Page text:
Patrick Juola has practiced stylometry, the science of linguistic style, for decades. But he was never famous for it until this month, when he helped unmask the world's best-known living author.
Mr. Juola, an associate professor of computer science at Duquesne University, was one of two academics enlisted by London's Sunday Times to confirm a tip that J.K. Rowling, creator of the Harry Potter series, had written a new detective novel under a nom de plume.
After Ms. Rowling acknowledged the ruse, Mr. Juola found himself caught up in a tale sweeping through the literary world. A digital-humanities field that bridges the gap between academic research and practical science came to sudden prominence. At a time when the Internet has made anonymous writing prevalent and potentially powerful, stylometry could make it easier for officials and others to unmask the authors behind unsigned texts. Conversely, the method could also make it easier for those writers to keep their identities hidden.
The story of how Mr. Juola helped foil Ms. Rowling's attempt to publish a new novel without the baggage of her boy-wizard legacy suggests a novelistic saga of its own—one of obsession and tireless sleuthing. In fact, Mr. Juola didn't break a sweat. The heavy lifting was done by a computer program, the Java Graphical Authorship Attribution Program (Jgaap), that he had designed to recognize writing tics undetectable by human readers.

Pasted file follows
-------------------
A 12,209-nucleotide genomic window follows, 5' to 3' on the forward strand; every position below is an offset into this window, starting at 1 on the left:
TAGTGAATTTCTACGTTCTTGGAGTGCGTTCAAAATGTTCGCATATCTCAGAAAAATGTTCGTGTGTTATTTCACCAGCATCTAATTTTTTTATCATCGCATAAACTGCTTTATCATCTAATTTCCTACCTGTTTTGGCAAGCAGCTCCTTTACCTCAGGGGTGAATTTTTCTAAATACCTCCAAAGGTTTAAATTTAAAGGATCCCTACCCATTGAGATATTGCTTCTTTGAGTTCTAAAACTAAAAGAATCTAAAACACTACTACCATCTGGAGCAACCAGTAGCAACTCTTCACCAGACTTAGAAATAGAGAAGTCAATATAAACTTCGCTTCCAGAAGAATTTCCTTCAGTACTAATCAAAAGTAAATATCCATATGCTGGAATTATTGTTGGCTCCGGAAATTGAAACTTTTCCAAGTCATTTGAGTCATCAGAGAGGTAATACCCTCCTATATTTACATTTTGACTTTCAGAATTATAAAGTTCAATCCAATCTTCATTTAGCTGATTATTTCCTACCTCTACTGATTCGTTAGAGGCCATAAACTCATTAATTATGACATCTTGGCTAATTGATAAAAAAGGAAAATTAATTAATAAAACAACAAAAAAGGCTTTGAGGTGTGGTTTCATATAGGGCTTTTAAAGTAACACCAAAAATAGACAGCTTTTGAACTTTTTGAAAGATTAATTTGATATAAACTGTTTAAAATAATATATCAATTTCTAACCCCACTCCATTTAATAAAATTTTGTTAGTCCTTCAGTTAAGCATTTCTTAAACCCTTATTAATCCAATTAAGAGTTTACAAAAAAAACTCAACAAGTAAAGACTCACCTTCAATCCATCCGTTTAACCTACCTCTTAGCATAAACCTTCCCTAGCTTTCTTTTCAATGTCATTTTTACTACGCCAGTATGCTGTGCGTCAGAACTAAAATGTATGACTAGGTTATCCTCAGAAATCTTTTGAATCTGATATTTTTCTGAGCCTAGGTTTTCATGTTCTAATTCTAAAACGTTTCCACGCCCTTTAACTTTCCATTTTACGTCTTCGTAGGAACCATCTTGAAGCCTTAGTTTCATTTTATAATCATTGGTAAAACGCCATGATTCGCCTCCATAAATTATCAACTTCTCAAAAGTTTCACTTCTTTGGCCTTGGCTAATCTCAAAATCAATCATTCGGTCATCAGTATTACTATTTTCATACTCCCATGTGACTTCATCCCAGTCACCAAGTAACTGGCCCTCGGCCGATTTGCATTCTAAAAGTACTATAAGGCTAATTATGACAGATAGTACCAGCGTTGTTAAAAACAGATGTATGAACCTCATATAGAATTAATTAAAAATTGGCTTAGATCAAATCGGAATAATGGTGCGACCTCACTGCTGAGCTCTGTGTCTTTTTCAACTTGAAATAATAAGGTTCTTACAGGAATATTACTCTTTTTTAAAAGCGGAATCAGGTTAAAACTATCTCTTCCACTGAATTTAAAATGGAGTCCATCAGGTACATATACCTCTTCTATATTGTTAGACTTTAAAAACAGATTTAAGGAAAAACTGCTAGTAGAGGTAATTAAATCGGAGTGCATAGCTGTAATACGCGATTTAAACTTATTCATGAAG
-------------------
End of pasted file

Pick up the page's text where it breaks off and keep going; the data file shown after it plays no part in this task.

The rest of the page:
The whole adventure unfolded rather quickly. On July 11, Mr. Juola got an e-mail from Cal Flyn, at The Sunday Times. The professor had been contacted by journalists before, but this time was different. Ms. Flyn did not want an interview; she wanted Mr. Juola to verify that Ms. Rowling was the author of The Cuckoo's Calling, a novel published this year, to some acclaim, under the name Robert Galbraith.
The case appealed to Mr. Juola, a fan of fantasy literature who, in a recent paper involving anonymous subjects, eschewed the customary John Doe-style aliases in favor of names from J.R.R. Tolkien's Lord of the Rings. The professor agreed to help. He loaded an electronic version of Cuckoo into Jgaap, along with several other texts, including The Casual Vacancy, Ms. Rowling's first post-Potter novel. (He chose that rather than a Harry Potter book because Cuckoo, like Vacancy, was written for grown-ups.)
The Duquesne professor then instructed the program to compare the sample texts to the Galbraith text using four variables: word-length distribution; the use of common words like "the" and "of"; recurring-word pairings; and the distribution of "character 4-grams," or groups of four adjacent characters, words, or parts of words.